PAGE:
Sun Microsystems has fulfilled its promise to file a new version of its antitrust lawsuit against Hynix Semiconductor, accusing the South Korean company of inflating prices for the DRAM (dynamic random access memory) chips used in Sun's servers and storage systems.
A similar lawsuit by Sun was dismissed in April by Judge Phyllis Hamilton of the U.S. District Court for the Northern District of California. At the time, she asked Sun to provide more evidence of DRAM market patterns.
Sun has now done that, and believes the new version of the suit will succeed because it adds the missing detail, and also gives new evidence that some defendants violated additional antitrust laws, such as bid rigging and tying employee compensation to the success of the conspiracy, said Sun spokeswoman Kristi Rawlinson.
"Judge Hamilton recognized that Sun's position made sense under the law, but she felt she needed more detail on how DRAM was purchased by and delivered to Sun. Hence, she invited Sun to file a new version of the complaint," Rawlinson said.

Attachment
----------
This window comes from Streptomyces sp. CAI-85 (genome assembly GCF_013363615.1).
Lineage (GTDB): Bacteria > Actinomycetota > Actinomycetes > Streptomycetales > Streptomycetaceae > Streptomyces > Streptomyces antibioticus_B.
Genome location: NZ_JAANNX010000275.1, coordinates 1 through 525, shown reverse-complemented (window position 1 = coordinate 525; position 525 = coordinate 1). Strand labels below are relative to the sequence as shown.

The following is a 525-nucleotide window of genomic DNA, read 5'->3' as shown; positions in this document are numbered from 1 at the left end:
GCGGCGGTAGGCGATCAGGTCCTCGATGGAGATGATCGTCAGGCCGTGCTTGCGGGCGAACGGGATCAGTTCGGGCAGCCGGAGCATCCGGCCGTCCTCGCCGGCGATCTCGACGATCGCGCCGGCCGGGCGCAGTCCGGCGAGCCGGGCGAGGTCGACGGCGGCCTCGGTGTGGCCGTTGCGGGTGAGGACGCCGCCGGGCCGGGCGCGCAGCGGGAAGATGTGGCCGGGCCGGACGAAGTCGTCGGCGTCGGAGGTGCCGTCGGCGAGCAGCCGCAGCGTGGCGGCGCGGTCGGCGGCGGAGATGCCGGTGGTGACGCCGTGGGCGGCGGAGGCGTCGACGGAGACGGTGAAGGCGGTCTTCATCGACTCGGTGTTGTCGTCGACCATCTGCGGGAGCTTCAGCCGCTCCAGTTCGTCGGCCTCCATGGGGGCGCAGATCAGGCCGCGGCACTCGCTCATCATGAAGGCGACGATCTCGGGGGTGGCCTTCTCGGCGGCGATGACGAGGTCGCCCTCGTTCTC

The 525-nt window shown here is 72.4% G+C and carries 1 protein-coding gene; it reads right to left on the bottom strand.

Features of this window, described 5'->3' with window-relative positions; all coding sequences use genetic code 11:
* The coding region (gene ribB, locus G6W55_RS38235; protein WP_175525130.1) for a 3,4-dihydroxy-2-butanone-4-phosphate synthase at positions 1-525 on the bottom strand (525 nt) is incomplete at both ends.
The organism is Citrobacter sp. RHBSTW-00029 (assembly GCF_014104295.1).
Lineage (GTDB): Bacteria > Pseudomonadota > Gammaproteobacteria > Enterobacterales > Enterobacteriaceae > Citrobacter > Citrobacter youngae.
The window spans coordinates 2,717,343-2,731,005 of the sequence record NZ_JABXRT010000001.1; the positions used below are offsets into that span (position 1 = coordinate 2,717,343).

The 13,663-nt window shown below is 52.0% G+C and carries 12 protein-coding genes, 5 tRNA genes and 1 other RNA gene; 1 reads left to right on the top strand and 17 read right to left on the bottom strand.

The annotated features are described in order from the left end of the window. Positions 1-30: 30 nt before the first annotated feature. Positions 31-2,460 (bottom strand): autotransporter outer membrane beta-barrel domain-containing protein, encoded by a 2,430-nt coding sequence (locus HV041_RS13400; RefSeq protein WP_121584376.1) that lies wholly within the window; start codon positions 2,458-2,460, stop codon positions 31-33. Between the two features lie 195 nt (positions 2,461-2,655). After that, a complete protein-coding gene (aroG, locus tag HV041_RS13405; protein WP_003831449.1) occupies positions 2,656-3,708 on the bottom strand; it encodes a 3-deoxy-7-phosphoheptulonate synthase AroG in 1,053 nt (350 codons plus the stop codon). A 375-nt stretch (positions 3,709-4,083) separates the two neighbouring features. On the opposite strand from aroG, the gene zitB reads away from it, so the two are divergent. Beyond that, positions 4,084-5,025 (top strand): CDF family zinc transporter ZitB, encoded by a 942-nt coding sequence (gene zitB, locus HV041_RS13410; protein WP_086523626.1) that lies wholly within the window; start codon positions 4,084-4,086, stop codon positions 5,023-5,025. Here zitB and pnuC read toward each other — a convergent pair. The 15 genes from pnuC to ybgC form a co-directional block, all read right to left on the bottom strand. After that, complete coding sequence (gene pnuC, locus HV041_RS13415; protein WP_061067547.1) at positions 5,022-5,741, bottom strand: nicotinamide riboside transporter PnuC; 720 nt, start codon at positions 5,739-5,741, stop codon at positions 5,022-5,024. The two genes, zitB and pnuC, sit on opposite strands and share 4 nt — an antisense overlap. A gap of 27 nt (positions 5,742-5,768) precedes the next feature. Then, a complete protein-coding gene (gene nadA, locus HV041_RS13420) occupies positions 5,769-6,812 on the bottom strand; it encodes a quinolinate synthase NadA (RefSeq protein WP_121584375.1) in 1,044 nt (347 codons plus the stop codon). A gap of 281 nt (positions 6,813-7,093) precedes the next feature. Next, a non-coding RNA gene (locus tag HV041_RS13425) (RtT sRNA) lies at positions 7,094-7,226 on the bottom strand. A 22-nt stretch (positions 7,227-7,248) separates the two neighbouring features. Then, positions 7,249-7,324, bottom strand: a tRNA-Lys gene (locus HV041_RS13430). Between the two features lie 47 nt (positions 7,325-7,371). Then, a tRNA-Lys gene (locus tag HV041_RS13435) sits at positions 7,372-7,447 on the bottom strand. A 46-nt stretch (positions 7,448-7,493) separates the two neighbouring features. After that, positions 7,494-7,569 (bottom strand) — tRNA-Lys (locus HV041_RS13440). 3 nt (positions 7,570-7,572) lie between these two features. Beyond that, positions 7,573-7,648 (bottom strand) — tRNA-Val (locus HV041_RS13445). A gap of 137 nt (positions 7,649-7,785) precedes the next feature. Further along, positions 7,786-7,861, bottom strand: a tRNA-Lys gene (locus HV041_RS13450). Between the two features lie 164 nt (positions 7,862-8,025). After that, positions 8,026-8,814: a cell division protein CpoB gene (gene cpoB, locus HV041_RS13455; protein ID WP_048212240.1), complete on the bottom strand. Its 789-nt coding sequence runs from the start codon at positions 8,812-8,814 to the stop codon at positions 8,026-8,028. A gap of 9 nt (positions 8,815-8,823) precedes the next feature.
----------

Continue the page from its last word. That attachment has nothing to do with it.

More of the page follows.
Sun filed its new complaint, which provides detail the judge requested, on May 4, she added.
Hynix did not respond to requests for comment. The case is scheduled for trial in 2008.
Sun alleges that it was forced to overpay for memory chips manufactured by Hynix and other vendors, including Infineon Technologies of Germany; Japan's Elpida Memory and Mitsubishi Electric; Taiwan's Mosel Vitelic; and Nanya Technology.
The charges are very similar to the U.S. Department of Justice's 2002 case that led to millions of dollars in fines paid by some of the major DRAM manufacturers. It also echoes the lawsuit that forced Samsung Electronics to agree in February to pay $US90 million in a DRAM price-fixing suit raised by a group of U.S. state governments. They alleged that PC vendors such as Apple Inc. and Dell Inc. passed on the inflated costs to consumers.